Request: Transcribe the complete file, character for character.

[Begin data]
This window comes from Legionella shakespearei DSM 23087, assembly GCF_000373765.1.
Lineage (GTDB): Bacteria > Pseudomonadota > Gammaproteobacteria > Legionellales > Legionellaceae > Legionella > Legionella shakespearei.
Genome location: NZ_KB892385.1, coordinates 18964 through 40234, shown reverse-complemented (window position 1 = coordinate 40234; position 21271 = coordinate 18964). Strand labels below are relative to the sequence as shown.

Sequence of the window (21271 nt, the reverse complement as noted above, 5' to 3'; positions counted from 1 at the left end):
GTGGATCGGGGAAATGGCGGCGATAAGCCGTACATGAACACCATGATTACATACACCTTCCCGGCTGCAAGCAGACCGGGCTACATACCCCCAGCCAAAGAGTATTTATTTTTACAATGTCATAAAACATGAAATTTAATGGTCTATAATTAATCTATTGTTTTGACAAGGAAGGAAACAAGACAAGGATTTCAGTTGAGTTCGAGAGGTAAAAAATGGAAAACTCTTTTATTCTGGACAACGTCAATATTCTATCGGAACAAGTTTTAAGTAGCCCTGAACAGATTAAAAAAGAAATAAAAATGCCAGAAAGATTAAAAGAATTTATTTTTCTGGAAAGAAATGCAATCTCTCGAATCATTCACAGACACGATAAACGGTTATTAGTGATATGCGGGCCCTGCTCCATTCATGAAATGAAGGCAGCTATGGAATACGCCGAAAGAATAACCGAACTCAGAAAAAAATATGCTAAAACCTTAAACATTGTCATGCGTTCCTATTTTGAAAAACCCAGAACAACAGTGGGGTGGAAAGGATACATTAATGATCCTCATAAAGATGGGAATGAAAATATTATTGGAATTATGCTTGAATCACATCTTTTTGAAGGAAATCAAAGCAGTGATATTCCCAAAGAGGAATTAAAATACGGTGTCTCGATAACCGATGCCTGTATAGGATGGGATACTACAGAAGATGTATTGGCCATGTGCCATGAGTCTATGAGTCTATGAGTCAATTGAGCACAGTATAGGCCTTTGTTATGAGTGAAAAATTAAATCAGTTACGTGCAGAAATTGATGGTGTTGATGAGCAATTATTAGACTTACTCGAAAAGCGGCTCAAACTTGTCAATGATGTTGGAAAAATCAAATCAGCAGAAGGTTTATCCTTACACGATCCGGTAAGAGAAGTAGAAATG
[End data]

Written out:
This window comes from Legionella shakespearei DSM 23087, assembly GCF_000373765.1.
Lineage (GTDB): Bacteria > Pseudomonadota > Gammaproteobacteria > Legionellales > Legionellaceae > Legionella > Legionella shakespearei.
Genome location: NZ_KB892385.1, coordinates 18964 through 40234, shown reverse-complemented (window position 1 = coordinate 40234; position 21271 = coordinate 18964). Strand labels below are relative to the sequence as shown.

Sequence of the window (21271 nt, the reverse complement as noted above, 5' to 3'; positions counted from 1 at the left end):
GTGGATCGGGGAAATGGCGGCGATAAGCCGTACATGAACACCATGATTACATACACCTTCCCGGCTGCAAGCAGACCGGGCTACATACCCCCAGCCAAAGAGTATTTATTTTTACAATGTCATAAAACATGAAATTTAATGGTCTATAATTAATCTATTGTTTTGACAAGGAAGGAAACAAGACAAGGATTTCAGTTGAGTTCGAGAGGTAAAAAATGGAAAACTCTTTTATTCTGGACAACGTCAATATTCTATCGGAACAAGTTTTAAGTAGCCCTGAACAGATTAAAAAAGAAATAAAAATGCCAGAAAGATTAAAAGAATTTATTTTTCTGGAAAGAAATGCAATCTCTCGAATCATTCACAGACACGATAAACGGTTATTAGTGATATGCGGGCCCTGCTCCATTCATGAAATGAAGGCAGCTATGGAATACGCCGAAAGAATAACCGAACTCAGAAAAAAATATGCTAAAACCTTAAACATTGTCATGCGTTCCTATTTTGAAAAACCCAGAACAACAGTGGGGTGGAAAGGATACATTAATGATCCTCATAAAGATGGGAATGAAAATATTATTGGAATTATGCTTGAATCACATCTTTTTGAAGGAAATCAAAGCAGTGATATTCCCAAAGAGGAATTAAAATACGGTGTCTCGATAACCGATGCCTGTATAGGATGGGATACTACAGAAGATGTATTGGCCATGTGCCATGAGTCTATGAGTCTATGAGTCAATTGAGCACAGTATAGGCCTTTGTTATGAGTGAAAAATTAAATCAGTTACGTGCAGAAATTGATGGTGTTGATGAGCAATTATTAGACTTACTCGAAAAGCGGCTCAAACTTGTCAATGATGTTGGAAAAATCAAATCAGCAGAAGGTTTATCCTTACACGATCCGGTAAGAGAAGTAGAAATG